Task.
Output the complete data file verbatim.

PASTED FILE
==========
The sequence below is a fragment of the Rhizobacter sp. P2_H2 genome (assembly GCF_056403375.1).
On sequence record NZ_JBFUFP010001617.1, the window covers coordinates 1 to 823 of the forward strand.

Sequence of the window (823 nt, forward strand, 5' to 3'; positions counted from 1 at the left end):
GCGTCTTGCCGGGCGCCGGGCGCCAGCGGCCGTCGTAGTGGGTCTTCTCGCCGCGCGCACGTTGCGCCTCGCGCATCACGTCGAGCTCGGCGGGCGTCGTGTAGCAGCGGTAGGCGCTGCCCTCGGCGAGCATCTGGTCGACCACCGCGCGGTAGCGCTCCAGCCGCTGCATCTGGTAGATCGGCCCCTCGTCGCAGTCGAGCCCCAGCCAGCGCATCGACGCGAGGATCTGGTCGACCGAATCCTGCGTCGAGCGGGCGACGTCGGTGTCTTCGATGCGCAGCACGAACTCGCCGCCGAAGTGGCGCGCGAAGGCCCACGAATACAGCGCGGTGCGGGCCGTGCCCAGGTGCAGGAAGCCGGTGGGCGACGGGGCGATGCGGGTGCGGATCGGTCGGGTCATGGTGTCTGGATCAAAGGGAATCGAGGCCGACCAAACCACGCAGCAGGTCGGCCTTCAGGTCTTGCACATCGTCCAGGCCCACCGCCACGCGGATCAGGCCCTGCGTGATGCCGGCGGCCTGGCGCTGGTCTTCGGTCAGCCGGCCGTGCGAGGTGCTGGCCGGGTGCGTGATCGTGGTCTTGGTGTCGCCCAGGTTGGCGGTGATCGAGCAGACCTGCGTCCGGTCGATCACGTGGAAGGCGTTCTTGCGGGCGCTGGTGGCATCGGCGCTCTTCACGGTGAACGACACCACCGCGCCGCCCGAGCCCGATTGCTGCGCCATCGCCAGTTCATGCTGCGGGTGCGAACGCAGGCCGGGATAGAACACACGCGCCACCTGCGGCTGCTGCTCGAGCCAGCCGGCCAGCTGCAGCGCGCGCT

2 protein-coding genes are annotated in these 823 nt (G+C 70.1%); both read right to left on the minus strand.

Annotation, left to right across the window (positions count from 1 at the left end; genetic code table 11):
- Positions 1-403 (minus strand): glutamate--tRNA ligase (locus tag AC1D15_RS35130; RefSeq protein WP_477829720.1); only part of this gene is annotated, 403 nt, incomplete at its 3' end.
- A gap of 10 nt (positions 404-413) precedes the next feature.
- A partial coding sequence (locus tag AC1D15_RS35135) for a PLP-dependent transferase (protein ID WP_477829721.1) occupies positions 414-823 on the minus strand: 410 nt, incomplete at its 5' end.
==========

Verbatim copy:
The sequence below is a fragment of the Rhizobacter sp. P2_H2 genome (assembly GCF_056403375.1).
On sequence record NZ_JBFUFP010001617.1, the window covers coordinates 1 to 823 of the forward strand.

Sequence of the window (823 nt, forward strand, 5' to 3'; positions counted from 1 at the left end):
GCGTCTTGCCGGGCGCCGGGCGCCAGCGGCCGTCGTAGTGGGTCTTCTCGCCGCGCGCACGTTGCGCCTCGCGCATCACGTCGAGCTCGGCGGGCGTCGTGTAGCAGCGGTAGGCGCTGCCCTCGGCGAGCATCTGGTCGACCACCGCGCGGTAGCGCTCCAGCCGCTGCATCTGGTAGATCGGCCCCTCGTCGCAGTCGAGCCCCAGCCAGCGCATCGACGCGAGGATCTGGTCGACCGAATCCTGCGTCGAGCGGGCGACGTCGGTGTCTTCGATGCGCAGCACGAACTCGCCGCCGAAGTGGCGCGCGAAGGCCCACGAATACAGCGCGGTGCGGGCCGTGCCCAGGTGCAGGAAGCCGGTGGGCGACGGGGCGATGCGGGTGCGGATCGGTCGGGTCATGGTGTCTGGATCAAAGGGAATCGAGGCCGACCAAACCACGCAGCAGGTCGGCCTTCAGGTCTTGCACATCGTCCAGGCCCACCGCCACGCGGATCAGGCCCTGCGTGATGCCGGCGGCCTGGCGCTGGTCTTCGGTCAGCCGGCCGTGCGAGGTGCTGGCCGGGTGCGTGATCGTGGTCTTGGTGTCGCCCAGGTTGGCGGTGATCGAGCAGACCTGCGTCCGGTCGATCACGTGGAAGGCGTTCTTGCGGGCGCTGGTGGCATCGGCGCTCTTCACGGTGAACGACACCACCGCGCCGCCCGAGCCCGATTGCTGCGCCATCGCCAGTTCATGCTGCGGGTGCGAACGCAGGCCGGGATAGAACACACGCGCCACCTGCGGCTGCTGCTCGAGCCAGCCGGCCAGCTGCAGCGCGCGCT

2 protein-coding genes are annotated in these 823 nt (G+C 70.1%); both read right to left on the minus strand.

Annotation, left to right across the window (positions count from 1 at the left end; genetic code table 11):
- Positions 1-403 (minus strand): glutamate--tRNA ligase (locus tag AC1D15_RS35130; RefSeq protein WP_477829720.1); only part of this gene is annotated, 403 nt, incomplete at its 3' end.
- A gap of 10 nt (positions 404-413) precedes the next feature.
- A partial coding sequence (locus tag AC1D15_RS35135) for a PLP-dependent transferase (protein ID WP_477829721.1) occupies positions 414-823 on the minus strand: 410 nt, incomplete at its 5' end.